Things matter, and then they don't

What do you do when visiting someone at the hospital?

I've never had to visit someone in the hospital before. Sure, I've been in hospitals but never as a visitor. So what was I supposed to do in this situation?

Most of the time when going into a situation in which I have no actual grounding in, I turn to what I know of it from the movies or TV. In this situation, the scenes that came to mind were of white halls crowded with anxious visitors stuffed into a waiting room: someone cradling an injury with their own blood caked on their hands, a family all seated sombrely with at least one of them pacing back and forth in the space they occupied, some teenage girl who looked healthy if not for the dark sunken eyes and vacant stare masking the reasons for her being here. All of them ready to tell you their story if you just sat with them and gave them a moment.

And all in slow motion, while the protagonist walked calmly and unhindered down the hall to their destination.

None of that happened here of course: the walls weren't technically or even arguably white, there were no mysterious-looking characters in the waiting area, none of them looked at all eager to give me the time of day, and it all happened in real-time as I strode hesitantly between them to the enquires desk. Sometimes in the movies the people would bring in balloons or cards or cuddly toys with get well messages scrolled on them. I had none of those either. I was obviously ill-prepared.

Get well soon balloons

2 hours before...

Lunch buddy: "So what are you up to this afternoon?"
Me: "I'm gonna visit a friend of mine in the hospital. I asked work for the afternoon off so I could go, but I don't know what to do. I mean, don't people always bring get well cards or balloons or something like that? I'd do the same, but I think she'll have tonnes of those already."
Lunch buddy: "Food or baking is always a good idea."
Me: "What about Subway cookies? Do you like Subway cookies."
Lunch buddy: "Yeah, yes I looove Subway cookies."

The receptionist gave me instructions worthy of a GPS unit for finding Katrina's room. I repeated what I was told, and the receptionist nodded her approval of my understanding. I followed the instructions, but not quite to the letter, otherwise I would've ended-up in what looked like a wheelchair closet.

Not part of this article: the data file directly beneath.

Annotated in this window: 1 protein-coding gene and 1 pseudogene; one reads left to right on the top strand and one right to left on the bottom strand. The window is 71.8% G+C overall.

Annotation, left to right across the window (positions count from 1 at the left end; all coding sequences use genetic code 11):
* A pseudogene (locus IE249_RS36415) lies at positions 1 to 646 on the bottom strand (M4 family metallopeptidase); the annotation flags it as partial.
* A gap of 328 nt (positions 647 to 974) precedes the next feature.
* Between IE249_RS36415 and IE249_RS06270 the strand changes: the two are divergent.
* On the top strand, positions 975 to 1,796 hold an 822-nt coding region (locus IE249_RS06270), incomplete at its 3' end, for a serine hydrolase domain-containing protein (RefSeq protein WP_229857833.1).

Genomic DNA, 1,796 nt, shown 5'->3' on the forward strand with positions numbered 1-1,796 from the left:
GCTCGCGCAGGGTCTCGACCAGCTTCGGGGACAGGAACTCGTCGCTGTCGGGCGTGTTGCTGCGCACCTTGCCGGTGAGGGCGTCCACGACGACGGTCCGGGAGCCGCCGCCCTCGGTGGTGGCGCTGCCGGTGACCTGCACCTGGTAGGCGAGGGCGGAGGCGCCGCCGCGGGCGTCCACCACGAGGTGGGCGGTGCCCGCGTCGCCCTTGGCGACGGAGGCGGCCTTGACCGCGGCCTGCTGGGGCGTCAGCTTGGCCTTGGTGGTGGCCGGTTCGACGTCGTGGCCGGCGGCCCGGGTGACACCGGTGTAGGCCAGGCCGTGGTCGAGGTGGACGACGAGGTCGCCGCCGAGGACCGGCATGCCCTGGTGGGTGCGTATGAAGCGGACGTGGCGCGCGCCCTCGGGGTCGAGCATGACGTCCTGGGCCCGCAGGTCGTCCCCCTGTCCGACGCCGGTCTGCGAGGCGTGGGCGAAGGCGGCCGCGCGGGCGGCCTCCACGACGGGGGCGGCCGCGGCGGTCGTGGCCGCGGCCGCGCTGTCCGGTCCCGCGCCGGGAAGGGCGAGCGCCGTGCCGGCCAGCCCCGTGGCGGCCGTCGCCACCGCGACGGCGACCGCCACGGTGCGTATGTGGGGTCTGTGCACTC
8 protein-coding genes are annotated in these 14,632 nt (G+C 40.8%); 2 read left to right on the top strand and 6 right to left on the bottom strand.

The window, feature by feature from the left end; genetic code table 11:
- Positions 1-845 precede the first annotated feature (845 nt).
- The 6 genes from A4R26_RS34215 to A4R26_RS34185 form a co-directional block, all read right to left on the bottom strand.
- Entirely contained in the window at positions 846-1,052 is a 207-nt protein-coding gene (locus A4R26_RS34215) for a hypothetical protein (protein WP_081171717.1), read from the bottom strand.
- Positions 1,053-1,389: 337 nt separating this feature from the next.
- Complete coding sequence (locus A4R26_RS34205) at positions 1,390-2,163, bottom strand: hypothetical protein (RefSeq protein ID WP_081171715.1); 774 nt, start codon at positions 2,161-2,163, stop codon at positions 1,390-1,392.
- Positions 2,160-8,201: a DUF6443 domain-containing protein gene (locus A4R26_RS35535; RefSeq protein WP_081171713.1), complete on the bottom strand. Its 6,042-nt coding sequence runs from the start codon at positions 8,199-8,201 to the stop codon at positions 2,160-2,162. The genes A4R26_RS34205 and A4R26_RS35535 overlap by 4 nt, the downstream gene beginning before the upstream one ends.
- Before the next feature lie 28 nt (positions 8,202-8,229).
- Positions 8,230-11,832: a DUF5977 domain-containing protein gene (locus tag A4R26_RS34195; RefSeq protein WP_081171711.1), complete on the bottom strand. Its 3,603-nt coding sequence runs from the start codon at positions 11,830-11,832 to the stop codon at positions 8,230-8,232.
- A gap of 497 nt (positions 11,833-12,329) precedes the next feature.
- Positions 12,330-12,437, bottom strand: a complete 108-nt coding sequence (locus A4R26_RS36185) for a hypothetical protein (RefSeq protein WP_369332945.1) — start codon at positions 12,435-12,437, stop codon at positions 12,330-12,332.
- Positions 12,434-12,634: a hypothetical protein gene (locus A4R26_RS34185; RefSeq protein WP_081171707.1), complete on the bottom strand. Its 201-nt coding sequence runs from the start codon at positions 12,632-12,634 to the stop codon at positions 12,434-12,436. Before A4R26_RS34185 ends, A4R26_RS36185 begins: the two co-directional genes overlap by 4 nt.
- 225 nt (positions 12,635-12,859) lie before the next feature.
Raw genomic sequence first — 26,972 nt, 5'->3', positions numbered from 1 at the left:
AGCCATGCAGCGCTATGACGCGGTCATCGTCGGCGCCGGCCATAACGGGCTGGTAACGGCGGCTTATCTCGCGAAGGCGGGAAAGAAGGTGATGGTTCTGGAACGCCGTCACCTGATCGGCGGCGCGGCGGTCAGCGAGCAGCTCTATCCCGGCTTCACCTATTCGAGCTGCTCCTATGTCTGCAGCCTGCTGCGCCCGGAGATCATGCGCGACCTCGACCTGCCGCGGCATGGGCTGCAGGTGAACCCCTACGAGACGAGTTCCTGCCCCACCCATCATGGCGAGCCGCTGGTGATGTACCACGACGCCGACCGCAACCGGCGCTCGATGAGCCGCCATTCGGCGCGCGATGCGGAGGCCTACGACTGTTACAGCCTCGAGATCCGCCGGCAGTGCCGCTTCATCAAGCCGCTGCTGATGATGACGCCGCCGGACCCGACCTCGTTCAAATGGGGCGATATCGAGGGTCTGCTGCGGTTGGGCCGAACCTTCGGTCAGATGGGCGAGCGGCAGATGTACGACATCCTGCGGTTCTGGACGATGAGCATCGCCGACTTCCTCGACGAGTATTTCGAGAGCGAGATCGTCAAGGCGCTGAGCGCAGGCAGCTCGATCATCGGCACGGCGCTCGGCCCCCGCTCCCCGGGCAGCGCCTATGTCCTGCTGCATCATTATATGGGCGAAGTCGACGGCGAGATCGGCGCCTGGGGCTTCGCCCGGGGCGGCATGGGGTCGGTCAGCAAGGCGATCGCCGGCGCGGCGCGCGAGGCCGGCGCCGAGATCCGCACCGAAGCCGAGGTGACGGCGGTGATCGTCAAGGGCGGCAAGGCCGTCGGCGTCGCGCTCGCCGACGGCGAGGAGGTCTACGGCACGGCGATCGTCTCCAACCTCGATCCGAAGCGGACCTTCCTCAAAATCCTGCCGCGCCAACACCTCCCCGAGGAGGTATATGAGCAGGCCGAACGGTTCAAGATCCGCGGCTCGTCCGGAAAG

I eventually found the room, counting-off room numbers in the labels above the doors like I would when counting mailboxes on a street, searching for an address. Some of the rooms looked unoccupied, while another of the rooms contained a family reunion.

Standing before Katrina's room, I took a deep breath, and crossed the threshold.

Nobody was there.

What would a movie protagonist do? I wondered. So I went to the window of her room and looked through the gifts that sat on the windowsill: cuddly toys, Get Well Soon balloons and cards, flowers, blocks/boxes of chocolates, and a radio set to static? I considered leaving my Subway cookies in amongst them, maybe leaving a note to say I had been here, but Katrina had to be around here somewhere - the description I was given of her injuries would prevent her from really going anywhere.


4 days ago...

Facebook chat buddy: "hey, you been in to see Katrina in hospital yet?"
Me: "Wait, WHAT?"
Facebook chat buddy: "yeah Katrina is in hospital, where have you been Em?"
Me: "Under a rock it seems. Why's she in hospital - what happened?"
Facebook chat buddy: "she was in a car accident 3 weeks ago. shes pretty banged up, she cant remember the accident or the few first days after it. the car is a write off. she has 2 broken legs [...] broken arm [...] and a fractured pelvis, plus multiple bruises and stitches."
Me: "3 weeks?!"
Facebook chat buddy: "yes three weeks, where have you been man, in your own lil world"

I asked around and was pointed in the direction of another room in which Katrina was known to spend some time in - to get away from having to spend all day confined to her bed she'd later tell me. She spotted me before I could recognize her - I was walking down the hall to this 'Day Room', which let in a lot of light from the outside, and there was a figure in a wheelchair, obscured by the contrasting glow of daylight to the inner gloom of the hospital. She looked towards me and held her gaze, and from that I could tell it was Katrina.

I sat in a chair opposite her, taking in the room, Katrina, her injuries, and her mood. I didn't need stage directions or movie cues anymore; I know what to do when I'm around friends.

So we talked, joked, laughed, and I teased. I surprised myself at how 'normal' I acted around her: I held-back no wisecracks, nor any snarky comments. Wheelchair-bound or not, my wit made no distinction and didn't bother to spare her at all. I was glad I had all of that to say and do, because on some other level, her situation made me feel sad.

Here's someone who, last I remember, was worried about adjusting to her new job that she had to move city for. Now she's worried about standing on her own legs again. In an instant, in a car crash that she can't even remember, her world was suddenly reduced from a city and its surrounding suburbs, to a hospital room and its surrounding hallways.

A lot of movies/tv/books have used the word 'unfair' when describing similar things, but I don't think that's the right word, just because so many things are unfair on general principle. (It's like describing water as 'wet' - it's true, but it's unnecessary.) It just sucks. It's shit. Shit happens.

Shit happens, then you move on. But somewhere between those two steps, when shit happens to someone I know, there's me feigning a sad face and posting sad panda photos to make the other person laugh, while I hide an actual sad face underneath it all.

Sad panda needs a hug